I expected to confirm that I could communicate across
and compute on sixty-five thousand five hundred and thirty-six [65,536]
computational fluid dynamics codes and communicate and compute them
at once. As a theory, my theoretical discovery
of parallel supercomputing was ridiculed
as a huge waste of everybody’s time. Yet, I discovered
how to save everybody time and how to do so
by synchronously communicating and simultaneously computing
in only one day what used to take
sixty-five thousand five hundred and thirty-six
[65,536] days, or 180 years. [Contribution of Philip Emeagwali to Computer
Development] The contribution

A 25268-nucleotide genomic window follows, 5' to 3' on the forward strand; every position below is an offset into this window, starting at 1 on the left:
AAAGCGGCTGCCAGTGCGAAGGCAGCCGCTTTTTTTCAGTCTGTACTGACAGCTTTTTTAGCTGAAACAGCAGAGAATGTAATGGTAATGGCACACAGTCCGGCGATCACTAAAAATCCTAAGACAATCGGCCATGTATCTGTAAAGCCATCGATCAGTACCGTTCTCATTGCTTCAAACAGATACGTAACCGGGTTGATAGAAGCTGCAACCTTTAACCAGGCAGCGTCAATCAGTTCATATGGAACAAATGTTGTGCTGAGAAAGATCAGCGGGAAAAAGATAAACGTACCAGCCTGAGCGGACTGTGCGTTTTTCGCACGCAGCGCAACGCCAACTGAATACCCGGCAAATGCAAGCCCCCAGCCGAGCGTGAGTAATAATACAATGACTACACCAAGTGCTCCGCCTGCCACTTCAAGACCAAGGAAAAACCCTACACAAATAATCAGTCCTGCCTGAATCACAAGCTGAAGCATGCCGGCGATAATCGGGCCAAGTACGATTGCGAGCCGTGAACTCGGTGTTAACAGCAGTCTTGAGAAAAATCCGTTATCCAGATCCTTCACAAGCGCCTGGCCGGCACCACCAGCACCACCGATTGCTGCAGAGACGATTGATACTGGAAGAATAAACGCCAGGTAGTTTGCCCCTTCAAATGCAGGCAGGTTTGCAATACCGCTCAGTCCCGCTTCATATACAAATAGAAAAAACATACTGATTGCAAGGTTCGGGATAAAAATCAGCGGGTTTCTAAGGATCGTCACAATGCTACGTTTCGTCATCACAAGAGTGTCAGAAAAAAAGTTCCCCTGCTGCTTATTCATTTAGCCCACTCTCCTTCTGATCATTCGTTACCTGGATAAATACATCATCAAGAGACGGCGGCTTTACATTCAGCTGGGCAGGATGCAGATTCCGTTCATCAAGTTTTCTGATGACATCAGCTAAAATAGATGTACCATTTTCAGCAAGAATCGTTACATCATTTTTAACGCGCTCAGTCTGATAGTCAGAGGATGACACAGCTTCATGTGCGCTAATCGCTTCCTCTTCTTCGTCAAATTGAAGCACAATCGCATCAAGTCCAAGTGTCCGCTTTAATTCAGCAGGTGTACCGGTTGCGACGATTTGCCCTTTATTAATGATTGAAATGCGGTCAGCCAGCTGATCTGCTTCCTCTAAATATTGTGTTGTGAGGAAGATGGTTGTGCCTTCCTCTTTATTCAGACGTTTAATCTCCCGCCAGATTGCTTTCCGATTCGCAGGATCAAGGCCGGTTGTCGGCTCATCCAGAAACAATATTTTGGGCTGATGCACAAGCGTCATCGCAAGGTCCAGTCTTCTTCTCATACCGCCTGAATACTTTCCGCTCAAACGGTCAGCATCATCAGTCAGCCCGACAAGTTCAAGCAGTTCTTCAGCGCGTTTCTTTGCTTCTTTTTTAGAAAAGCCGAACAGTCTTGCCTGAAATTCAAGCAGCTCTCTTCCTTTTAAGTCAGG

of Philip Emeagwali to the development of the computer
is this: I experimentally discovered
how to parallel process across a new internet
that is a new global network of sixty-five thousand
five hundred and thirty-six [65,536] central processing units.
After my discovery, a grand challenge problem
that formerly took sixty-five thousand five hundred and thirty-six
[65,536] days, or 180 years, of time-to-solution
on one central processing unit now takes only one day
of time-to-solution across a new internet.
Metaphorically speaking, that was how I discovered
180 years in one day. [Why a Supercomputer Scientist Hid His Racial
Identity] Back in 1989, the Award Committee
of The Computer Society was not aware that I was black
and African and for that reason gave me credit
for discovering practical parallel supercomputing
and did so without taking race into consideration.
But scientists that knew that I was black and African
were terribly upset that The Computer Society
gave me the top award in the field of supercomputing
and gave it to me without digging deeper to discover